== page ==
|37000 Feet||Browse and search NASA's
Aviation Safety Reporting System
|Local Time Of Day||0601 To 1200|
|Locale Reference||airport : 4ak9|
|Altitude||agl bound lower : 0|
agl bound upper : 0
|Operator||common carrier : air taxi|
|Make Model Name||Small Aircraft|
|Flight Phase||ground : preflight|
|Affiliation||company : air taxi|
|Function||flight crew : single pilot|
|Qualification||pilot : commercial|
pilot : cfi
pilot : instrument
|Experience||flight time last 90 days : 230|
flight time total : 2300
flight time type : 85
|Affiliation||government : faa|
|Function||observation : air carrier inspector|
|Qualification||other other : other|
|Anomaly||other anomaly other|
|Independent Detector||other other : unspecified|
|Consequence||faa : investigated|
|Primary Problem||Flight Crew Human Performance|
|Air Traffic Incident||Pilot Deviation|
The flight to naknek was a cargo only flight with no passenger, and as such was conducted under part 135 of the far's. During unloading of the cargo, a cargo restraint strap became wedged under a seat roller. Since the return flight from naknek to dillingham was going to be empty (no passenger or freight) and could therefore be operated under part 91 of the far's, I decided to remove the seat in order to free the cargo strap. Seat removal and installation is allowed to be performed under part 91 of the far's by the pilot/operator. After I had removed the seat I was approached by an FAA inspector who performed a ramp check of the aircraft. The aircraft and paperwork were in order, but when the inspector saw the seat sitting off the tracks, he stated that I was in violation of the far's. I then returned to dillingham and had a mechanic inspect the seat and sign the aircraft logbooks before it was returned to service. However, for the remainder of the day, I was so distracted because of concern over possible enforcement actions that my judgement was affected causing a loss of safety during subsequent flts. This situation occurs because the FAA is not subject to a system of checks and balances like those in the criminal justice system. Pilots know this and are frequently traumatized by inspectors who flippantly talk about certificate actions. This has an extremely negative impact on safety of the system.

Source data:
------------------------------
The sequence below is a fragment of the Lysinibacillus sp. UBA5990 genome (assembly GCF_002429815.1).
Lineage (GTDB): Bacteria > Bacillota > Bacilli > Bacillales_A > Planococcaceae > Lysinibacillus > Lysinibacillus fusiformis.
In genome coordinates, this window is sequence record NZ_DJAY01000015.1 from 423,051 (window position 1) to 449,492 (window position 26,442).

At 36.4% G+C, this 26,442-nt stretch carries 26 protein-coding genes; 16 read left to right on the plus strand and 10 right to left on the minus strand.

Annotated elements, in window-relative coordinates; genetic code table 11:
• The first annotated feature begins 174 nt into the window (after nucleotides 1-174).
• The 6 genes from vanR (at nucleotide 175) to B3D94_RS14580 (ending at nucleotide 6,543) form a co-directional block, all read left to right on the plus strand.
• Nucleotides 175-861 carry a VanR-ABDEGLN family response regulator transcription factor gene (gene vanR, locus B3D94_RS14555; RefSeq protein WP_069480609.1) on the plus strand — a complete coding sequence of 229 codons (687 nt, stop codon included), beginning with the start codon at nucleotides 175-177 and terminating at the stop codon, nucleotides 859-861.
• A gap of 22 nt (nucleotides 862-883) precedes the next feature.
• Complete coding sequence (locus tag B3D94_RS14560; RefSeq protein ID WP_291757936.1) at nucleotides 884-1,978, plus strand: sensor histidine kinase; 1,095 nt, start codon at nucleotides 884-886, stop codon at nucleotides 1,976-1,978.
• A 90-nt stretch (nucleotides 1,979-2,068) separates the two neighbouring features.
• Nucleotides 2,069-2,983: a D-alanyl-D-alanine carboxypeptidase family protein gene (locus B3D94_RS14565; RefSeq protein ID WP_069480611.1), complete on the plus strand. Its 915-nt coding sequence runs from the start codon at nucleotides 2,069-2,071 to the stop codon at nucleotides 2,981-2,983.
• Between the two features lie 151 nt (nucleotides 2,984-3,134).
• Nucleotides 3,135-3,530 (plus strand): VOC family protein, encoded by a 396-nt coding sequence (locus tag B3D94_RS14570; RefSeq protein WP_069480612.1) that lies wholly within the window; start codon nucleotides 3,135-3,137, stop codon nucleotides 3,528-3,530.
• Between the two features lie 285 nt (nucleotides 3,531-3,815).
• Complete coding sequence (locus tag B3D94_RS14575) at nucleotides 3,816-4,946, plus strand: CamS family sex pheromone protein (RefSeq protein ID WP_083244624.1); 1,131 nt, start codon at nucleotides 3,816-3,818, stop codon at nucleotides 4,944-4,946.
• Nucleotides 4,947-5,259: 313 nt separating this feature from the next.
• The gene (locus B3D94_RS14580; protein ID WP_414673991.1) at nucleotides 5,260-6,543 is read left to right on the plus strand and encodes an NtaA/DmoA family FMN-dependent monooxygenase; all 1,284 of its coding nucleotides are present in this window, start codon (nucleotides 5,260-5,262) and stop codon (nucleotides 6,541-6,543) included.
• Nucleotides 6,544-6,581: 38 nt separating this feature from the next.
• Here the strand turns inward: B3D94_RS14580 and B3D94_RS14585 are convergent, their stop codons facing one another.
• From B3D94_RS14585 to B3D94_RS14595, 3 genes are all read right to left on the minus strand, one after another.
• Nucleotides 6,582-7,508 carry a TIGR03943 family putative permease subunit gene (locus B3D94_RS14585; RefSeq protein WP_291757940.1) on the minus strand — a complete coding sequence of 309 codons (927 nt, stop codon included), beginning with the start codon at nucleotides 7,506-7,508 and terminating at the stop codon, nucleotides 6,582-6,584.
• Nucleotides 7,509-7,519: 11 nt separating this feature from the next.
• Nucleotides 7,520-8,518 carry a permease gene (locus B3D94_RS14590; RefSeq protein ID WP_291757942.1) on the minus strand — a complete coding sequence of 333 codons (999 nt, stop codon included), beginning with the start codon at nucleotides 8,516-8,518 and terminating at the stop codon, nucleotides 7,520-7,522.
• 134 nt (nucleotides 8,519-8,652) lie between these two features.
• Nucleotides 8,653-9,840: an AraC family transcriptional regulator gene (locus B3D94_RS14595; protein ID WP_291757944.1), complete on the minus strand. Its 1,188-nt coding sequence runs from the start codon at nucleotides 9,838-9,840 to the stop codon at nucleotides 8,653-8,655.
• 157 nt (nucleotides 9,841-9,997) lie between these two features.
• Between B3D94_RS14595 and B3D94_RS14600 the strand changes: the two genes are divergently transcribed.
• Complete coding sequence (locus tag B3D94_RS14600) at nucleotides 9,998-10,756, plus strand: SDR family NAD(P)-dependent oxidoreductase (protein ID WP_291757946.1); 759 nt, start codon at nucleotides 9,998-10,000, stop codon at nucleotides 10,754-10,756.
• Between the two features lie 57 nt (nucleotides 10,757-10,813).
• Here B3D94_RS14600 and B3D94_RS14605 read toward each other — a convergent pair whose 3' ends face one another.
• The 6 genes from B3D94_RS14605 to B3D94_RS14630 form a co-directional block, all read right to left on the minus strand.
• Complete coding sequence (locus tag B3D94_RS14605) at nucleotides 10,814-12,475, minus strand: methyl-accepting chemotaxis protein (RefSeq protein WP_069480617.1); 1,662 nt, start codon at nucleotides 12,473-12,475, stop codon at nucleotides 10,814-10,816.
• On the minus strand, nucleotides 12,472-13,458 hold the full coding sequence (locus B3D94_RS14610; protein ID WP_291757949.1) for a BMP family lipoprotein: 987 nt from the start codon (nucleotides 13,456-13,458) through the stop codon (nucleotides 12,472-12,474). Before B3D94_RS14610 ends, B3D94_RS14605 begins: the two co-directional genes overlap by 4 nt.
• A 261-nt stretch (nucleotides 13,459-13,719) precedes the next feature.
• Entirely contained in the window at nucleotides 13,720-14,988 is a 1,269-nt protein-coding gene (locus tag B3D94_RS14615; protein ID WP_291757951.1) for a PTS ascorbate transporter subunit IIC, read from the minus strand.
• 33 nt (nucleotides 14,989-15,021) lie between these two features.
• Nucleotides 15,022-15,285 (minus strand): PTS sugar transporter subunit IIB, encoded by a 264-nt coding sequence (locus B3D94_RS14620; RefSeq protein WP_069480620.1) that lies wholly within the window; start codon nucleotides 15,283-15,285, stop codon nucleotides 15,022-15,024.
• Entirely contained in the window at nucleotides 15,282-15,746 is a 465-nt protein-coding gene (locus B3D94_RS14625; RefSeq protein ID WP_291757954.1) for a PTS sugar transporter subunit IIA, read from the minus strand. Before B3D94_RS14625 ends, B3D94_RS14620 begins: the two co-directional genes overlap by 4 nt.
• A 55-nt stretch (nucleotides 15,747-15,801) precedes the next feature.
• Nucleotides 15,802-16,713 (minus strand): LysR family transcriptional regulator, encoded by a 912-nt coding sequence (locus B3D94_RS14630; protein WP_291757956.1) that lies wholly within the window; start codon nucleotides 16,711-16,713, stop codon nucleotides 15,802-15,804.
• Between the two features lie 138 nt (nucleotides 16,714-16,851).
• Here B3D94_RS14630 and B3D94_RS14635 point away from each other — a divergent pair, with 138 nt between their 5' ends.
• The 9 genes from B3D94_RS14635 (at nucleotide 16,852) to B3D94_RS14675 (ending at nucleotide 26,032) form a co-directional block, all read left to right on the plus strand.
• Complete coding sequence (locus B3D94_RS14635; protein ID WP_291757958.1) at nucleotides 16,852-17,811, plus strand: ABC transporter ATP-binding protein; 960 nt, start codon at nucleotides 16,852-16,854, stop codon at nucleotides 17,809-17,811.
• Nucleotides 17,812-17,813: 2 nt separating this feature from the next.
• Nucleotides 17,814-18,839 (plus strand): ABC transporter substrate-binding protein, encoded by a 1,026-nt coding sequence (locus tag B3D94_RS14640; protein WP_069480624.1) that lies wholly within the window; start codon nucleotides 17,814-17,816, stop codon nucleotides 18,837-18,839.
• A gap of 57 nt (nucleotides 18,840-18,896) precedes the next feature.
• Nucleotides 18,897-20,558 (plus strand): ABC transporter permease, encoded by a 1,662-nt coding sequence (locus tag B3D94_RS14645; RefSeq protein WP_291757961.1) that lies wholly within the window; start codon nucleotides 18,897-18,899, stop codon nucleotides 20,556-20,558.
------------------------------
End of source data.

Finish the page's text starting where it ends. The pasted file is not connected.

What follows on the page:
Original NASA ASRS Text
Title: SEAT REMOVED BY PLT AND FAA INSPECTOR NOTED HE WAS IN VIOLATION OF FEDERAL AVIATION REG.
Narrative: THE FLT TO NAKNEK WAS A CARGO ONLY FLT WITH NO PAX, AND AS SUCH WAS CONDUCTED UNDER PART 135 OF THE FAR'S. DURING UNLOADING OF THE CARGO, A CARGO RESTRAINT STRAP BECAME WEDGED UNDER A SEAT ROLLER. SINCE THE RETURN FLT FROM NAKNEK TO DILLINGHAM WAS GOING TO BE EMPTY (NO PAX OR FREIGHT) AND COULD THEREFORE BE OPERATED UNDER PART 91 OF THE FAR'S, I DECIDED TO REMOVE THE SEAT IN ORDER TO FREE THE CARGO STRAP. SEAT REMOVAL AND INSTALLATION IS ALLOWED TO BE PERFORMED UNDER PART 91 OF THE FAR'S BY THE PLT/OPERATOR. AFTER I HAD REMOVED THE SEAT I WAS APPROACHED BY AN FAA INSPECTOR WHO PERFORMED A RAMP CHK OF THE ACFT. THE ACFT AND PAPERWORK WERE IN ORDER, BUT WHEN THE INSPECTOR SAW THE SEAT SITTING OFF THE TRACKS, HE STATED THAT I WAS IN VIOLATION OF THE FAR'S. I THEN RETURNED TO DILLINGHAM AND HAD A MECH INSPECT THE SEAT AND SIGN THE ACFT LOGBOOKS BEFORE IT WAS RETURNED TO SVC. HOWEVER, FOR THE REMAINDER OF THE DAY, I WAS SO DISTRACTED BECAUSE OF CONCERN OVER POSSIBLE ENFORCEMENT ACTIONS THAT MY JUDGEMENT WAS AFFECTED CAUSING A LOSS OF SAFETY DURING SUBSEQUENT FLTS. THIS SITUATION OCCURS BECAUSE THE FAA IS NOT SUBJECT TO A SYS OF CHKS AND BALS LIKE THOSE IN THE CRIMINAL JUSTICE SYS. PLTS KNOW THIS AND ARE FREQUENTLY TRAUMATIZED BY INSPECTORS WHO FLIPPANTLY TALK ABOUT CERTIFICATE ACTIONS. THIS HAS AN EXTREMELY NEGATIVE IMPACT ON SAFETY OF THE SYS.
Data retrieved from NASA's ASRS site as of August 2007 and automatically converted to unabbreviated mixed upper/lowercase text. This report is for informational purposes with no guarantee of accuracy. See NASA's ASRS site for official report.